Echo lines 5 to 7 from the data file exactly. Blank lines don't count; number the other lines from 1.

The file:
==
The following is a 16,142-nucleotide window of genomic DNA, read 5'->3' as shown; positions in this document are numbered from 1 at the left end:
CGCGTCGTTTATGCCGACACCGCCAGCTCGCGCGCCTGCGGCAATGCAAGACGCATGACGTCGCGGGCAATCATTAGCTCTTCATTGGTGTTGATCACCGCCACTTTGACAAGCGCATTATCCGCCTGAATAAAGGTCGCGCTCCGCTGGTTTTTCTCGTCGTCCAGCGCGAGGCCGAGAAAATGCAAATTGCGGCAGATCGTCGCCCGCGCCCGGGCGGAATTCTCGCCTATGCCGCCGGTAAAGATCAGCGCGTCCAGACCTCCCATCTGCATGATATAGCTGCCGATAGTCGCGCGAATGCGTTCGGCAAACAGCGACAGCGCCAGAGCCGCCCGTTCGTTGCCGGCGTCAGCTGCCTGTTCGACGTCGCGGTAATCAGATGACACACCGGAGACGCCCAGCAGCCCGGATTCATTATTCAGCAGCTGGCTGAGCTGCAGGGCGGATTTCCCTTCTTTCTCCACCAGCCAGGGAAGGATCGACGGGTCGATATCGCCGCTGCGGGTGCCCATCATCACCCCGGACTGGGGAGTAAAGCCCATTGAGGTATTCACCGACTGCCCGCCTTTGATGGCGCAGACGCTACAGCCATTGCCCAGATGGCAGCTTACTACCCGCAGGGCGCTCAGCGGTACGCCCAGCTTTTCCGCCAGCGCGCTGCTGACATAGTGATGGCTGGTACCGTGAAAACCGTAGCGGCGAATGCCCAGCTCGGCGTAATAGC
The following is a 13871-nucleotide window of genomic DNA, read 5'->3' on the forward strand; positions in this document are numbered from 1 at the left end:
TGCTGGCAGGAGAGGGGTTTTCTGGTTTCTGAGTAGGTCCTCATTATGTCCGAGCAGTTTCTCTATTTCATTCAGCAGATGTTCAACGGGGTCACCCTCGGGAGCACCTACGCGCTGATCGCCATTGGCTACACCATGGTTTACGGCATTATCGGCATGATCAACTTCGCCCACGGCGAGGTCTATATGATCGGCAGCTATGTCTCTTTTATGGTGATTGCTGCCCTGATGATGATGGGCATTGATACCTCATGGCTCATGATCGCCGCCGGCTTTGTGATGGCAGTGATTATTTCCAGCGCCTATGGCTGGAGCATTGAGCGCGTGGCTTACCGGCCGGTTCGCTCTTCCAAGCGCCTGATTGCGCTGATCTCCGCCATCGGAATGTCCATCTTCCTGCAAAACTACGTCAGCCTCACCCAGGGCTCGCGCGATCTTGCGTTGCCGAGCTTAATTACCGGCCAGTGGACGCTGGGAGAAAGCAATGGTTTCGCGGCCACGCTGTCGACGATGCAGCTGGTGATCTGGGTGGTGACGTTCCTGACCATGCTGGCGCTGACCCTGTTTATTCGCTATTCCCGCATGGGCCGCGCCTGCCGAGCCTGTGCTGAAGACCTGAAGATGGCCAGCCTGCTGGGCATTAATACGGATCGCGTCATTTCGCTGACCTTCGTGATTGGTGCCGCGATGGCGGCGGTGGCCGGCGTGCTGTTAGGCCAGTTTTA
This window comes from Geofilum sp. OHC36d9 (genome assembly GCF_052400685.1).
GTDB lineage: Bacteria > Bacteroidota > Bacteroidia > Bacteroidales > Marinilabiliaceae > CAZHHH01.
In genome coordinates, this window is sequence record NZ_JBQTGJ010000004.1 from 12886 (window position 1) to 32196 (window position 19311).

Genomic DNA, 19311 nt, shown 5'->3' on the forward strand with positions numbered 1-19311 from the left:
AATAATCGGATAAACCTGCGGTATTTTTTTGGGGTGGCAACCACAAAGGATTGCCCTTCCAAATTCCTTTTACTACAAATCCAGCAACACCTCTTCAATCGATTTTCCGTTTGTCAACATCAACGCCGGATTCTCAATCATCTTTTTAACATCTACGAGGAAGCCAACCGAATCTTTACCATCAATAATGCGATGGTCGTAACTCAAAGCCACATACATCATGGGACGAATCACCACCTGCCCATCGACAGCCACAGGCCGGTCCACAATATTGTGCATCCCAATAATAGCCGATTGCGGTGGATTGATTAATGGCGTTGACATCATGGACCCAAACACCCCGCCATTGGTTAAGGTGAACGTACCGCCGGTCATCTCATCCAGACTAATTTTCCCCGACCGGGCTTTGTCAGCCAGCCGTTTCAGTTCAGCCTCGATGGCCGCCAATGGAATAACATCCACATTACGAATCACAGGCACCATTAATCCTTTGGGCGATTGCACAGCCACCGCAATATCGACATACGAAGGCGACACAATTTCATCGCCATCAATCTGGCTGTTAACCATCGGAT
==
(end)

This window comes from Geofilum sp. OHC36d9 (genome assembly GCF_052400685.1).
GTDB lineage: Bacteria > Bacteroidota > Bacteroidia > Bacteroidales > Marinilabiliaceae > CAZHHH01.
In genome coordinates, this window is sequence record NZ_JBQTGJ010000004.1 from 12886 (window position 1) to 32196 (window position 19311).